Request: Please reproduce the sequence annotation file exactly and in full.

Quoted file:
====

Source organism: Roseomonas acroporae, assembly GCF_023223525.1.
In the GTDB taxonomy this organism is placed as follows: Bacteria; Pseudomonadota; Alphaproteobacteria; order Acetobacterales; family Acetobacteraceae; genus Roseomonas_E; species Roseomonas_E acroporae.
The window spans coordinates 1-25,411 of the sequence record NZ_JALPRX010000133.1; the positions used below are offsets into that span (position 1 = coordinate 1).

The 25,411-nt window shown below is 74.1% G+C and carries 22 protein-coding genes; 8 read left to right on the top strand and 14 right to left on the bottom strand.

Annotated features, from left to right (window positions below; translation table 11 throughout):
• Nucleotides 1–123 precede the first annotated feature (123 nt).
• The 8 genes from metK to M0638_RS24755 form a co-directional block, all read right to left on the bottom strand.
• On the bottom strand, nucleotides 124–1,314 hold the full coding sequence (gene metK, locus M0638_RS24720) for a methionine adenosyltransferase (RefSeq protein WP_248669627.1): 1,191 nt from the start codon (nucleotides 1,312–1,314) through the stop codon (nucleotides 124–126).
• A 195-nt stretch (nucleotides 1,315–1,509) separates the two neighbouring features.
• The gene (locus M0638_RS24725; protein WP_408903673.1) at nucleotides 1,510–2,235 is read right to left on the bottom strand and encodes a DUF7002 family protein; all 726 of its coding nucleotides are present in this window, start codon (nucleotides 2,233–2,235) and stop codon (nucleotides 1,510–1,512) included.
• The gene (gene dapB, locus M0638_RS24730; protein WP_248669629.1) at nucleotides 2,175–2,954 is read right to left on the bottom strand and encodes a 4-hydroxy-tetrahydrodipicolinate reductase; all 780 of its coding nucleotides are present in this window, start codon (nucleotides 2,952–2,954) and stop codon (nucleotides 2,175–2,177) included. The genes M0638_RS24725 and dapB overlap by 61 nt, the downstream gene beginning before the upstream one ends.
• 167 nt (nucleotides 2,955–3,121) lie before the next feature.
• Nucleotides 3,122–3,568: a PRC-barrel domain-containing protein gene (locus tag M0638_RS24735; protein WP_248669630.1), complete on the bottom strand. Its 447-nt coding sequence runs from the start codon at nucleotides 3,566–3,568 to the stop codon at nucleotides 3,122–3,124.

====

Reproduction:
Source organism: Roseomonas acroporae, assembly GCF_023223525.1.
In the GTDB taxonomy this organism is placed as follows: Bacteria; Pseudomonadota; Alphaproteobacteria; order Acetobacterales; family Acetobacteraceae; genus Roseomonas_E; species Roseomonas_E acroporae.
The window spans coordinates 1-25,411 of the sequence record NZ_JALPRX010000133.1; the positions used below are offsets into that span (position 1 = coordinate 1).

The 25,411-nt window shown below is 74.1% G+C and carries 22 protein-coding genes; 8 read left to right on the top strand and 14 right to left on the bottom strand.

Annotated features, from left to right (window positions below; translation table 11 throughout):
• Nucleotides 1–123 precede the first annotated feature (123 nt).
• The 8 genes from metK to M0638_RS24755 form a co-directional block, all read right to left on the bottom strand.
• On the bottom strand, nucleotides 124–1,314 hold the full coding sequence (gene metK, locus M0638_RS24720) for a methionine adenosyltransferase (RefSeq protein WP_248669627.1): 1,191 nt from the start codon (nucleotides 1,312–1,314) through the stop codon (nucleotides 124–126).
• A 195-nt stretch (nucleotides 1,315–1,509) separates the two neighbouring features.
• The gene (locus M0638_RS24725; protein WP_408903673.1) at nucleotides 1,510–2,235 is read right to left on the bottom strand and encodes a DUF7002 family protein; all 726 of its coding nucleotides are present in this window, start codon (nucleotides 2,233–2,235) and stop codon (nucleotides 1,510–1,512) included.
• The gene (gene dapB, locus M0638_RS24730; protein WP_248669629.1) at nucleotides 2,175–2,954 is read right to left on the bottom strand and encodes a 4-hydroxy-tetrahydrodipicolinate reductase; all 780 of its coding nucleotides are present in this window, start codon (nucleotides 2,952–2,954) and stop codon (nucleotides 2,175–2,177) included. The genes M0638_RS24725 and dapB overlap by 61 nt, the downstream gene beginning before the upstream one ends.
• 167 nt (nucleotides 2,955–3,121) lie before the next feature.
• Nucleotides 3,122–3,568: a PRC-barrel domain-containing protein gene (locus tag M0638_RS24735; protein WP_248669630.1), complete on the bottom strand. Its 447-nt coding sequence runs from the start codon at nucleotides 3,566–3,568 to the stop codon at nucleotides 3,122–3,124.